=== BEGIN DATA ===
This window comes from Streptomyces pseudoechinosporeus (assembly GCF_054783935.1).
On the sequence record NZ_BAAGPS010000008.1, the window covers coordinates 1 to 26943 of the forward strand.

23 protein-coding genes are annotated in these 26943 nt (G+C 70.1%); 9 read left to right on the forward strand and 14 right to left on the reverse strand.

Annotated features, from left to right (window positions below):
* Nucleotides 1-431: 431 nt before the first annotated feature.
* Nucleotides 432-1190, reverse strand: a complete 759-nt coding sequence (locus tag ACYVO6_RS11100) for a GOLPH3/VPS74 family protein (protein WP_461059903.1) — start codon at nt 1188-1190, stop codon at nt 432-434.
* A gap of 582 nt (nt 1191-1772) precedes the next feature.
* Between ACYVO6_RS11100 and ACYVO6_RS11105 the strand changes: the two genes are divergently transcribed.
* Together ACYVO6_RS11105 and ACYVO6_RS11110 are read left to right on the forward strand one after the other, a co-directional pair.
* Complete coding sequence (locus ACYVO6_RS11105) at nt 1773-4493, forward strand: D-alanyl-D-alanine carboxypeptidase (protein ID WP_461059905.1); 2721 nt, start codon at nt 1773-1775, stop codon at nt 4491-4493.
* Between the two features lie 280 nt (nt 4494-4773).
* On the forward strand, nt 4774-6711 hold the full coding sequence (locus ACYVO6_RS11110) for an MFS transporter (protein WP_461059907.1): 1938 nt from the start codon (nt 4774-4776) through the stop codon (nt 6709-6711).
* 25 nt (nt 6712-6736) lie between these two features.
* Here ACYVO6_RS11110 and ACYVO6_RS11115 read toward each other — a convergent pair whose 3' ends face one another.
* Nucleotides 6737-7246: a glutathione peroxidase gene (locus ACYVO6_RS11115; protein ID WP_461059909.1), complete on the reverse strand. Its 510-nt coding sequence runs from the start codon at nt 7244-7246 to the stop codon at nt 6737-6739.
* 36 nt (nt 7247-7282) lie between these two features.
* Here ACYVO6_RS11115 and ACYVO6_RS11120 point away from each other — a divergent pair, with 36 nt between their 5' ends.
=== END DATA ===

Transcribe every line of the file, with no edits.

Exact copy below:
This window comes from Streptomyces pseudoechinosporeus (assembly GCF_054783935.1).
On the sequence record NZ_BAAGPS010000008.1, the window covers coordinates 1 to 26943 of the forward strand.

23 protein-coding genes are annotated in these 26943 nt (G+C 70.1%); 9 read left to right on the forward strand and 14 right to left on the reverse strand.

Annotated features, from left to right (window positions below):
* Nucleotides 1-431: 431 nt before the first annotated feature.
* Nucleotides 432-1190, reverse strand: a complete 759-nt coding sequence (locus tag ACYVO6_RS11100) for a GOLPH3/VPS74 family protein (protein WP_461059903.1) — start codon at nt 1188-1190, stop codon at nt 432-434.
* A gap of 582 nt (nt 1191-1772) precedes the next feature.
* Between ACYVO6_RS11100 and ACYVO6_RS11105 the strand changes: the two genes are divergently transcribed.
* Together ACYVO6_RS11105 and ACYVO6_RS11110 are read left to right on the forward strand one after the other, a co-directional pair.
* Complete coding sequence (locus ACYVO6_RS11105) at nt 1773-4493, forward strand: D-alanyl-D-alanine carboxypeptidase (protein ID WP_461059905.1); 2721 nt, start codon at nt 1773-1775, stop codon at nt 4491-4493.
* Between the two features lie 280 nt (nt 4494-4773).
* On the forward strand, nt 4774-6711 hold the full coding sequence (locus ACYVO6_RS11110) for an MFS transporter (protein WP_461059907.1): 1938 nt from the start codon (nt 4774-4776) through the stop codon (nt 6709-6711).
* 25 nt (nt 6712-6736) lie between these two features.
* Here ACYVO6_RS11110 and ACYVO6_RS11115 read toward each other — a convergent pair whose 3' ends face one another.
* Nucleotides 6737-7246: a glutathione peroxidase gene (locus ACYVO6_RS11115; protein ID WP_461059909.1), complete on the reverse strand. Its 510-nt coding sequence runs from the start codon at nt 7244-7246 to the stop codon at nt 6737-6739.
* 36 nt (nt 7247-7282) lie between these two features.
* Here ACYVO6_RS11115 and ACYVO6_RS11120 point away from each other — a divergent pair, with 36 nt between their 5' ends.